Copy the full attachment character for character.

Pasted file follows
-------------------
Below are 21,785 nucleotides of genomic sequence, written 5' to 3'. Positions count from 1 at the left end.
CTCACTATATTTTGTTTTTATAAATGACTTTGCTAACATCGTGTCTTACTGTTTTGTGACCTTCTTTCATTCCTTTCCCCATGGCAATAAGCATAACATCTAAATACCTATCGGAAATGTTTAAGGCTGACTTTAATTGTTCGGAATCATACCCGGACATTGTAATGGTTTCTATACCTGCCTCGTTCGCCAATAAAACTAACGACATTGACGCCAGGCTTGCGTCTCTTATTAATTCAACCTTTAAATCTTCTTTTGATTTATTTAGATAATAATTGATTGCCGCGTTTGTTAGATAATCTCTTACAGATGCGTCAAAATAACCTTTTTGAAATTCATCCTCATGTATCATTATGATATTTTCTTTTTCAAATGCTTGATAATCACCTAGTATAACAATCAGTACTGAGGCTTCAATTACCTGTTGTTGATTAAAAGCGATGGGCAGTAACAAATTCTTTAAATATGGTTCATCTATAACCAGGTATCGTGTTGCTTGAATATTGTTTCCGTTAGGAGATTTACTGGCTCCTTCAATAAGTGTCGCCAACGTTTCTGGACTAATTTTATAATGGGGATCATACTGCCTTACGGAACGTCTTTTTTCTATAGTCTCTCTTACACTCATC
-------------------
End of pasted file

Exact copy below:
Below are 21,785 nucleotides of genomic sequence, written 5' to 3'. Positions count from 1 at the left end.
CTCACTATATTTTGTTTTTATAAATGACTTTGCTAACATCGTGTCTTACTGTTTTGTGACCTTCTTTCATTCCTTTCCCCATGGCAATAAGCATAACATCTAAATACCTATCGGAAATGTTTAAGGCTGACTTTAATTGTTCGGAATCATACCCGGACATTGTAATGGTTTCTATACCTGCCTCGTTCGCCAATAAAACTAACGACATTGACGCCAGGCTTGCGTCTCTTATTAATTCAACCTTTAAATCTTCTTTTGATTTATTTAGATAATAATTGATTGCCGCGTTTGTTAGATAATCTCTTACAGATGCGTCAAAATAACCTTTTTGAAATTCATCCTCATGTATCATTATGATATTTTCTTTTTCAAATGCTTGATAATCACCTAGTATAACAATCAGTACTGAGGCTTCAATTACCTGTTGTTGATTAAAAGCGATGGGCAGTAACAAATTCTTTAAATATGGTTCATCTATAACCAGGTATCGTGTTGCTTGAATATTGTTTCCGTTAGGAGATTTACTGGCTCCTTCAATAAGTGTCGCCAACGTTTCTGGACTAATTTTATAATGGGGATCATACTGCCTTACGGAACGTCTTTTTTCTATAGTCTCTCTTACACTCATC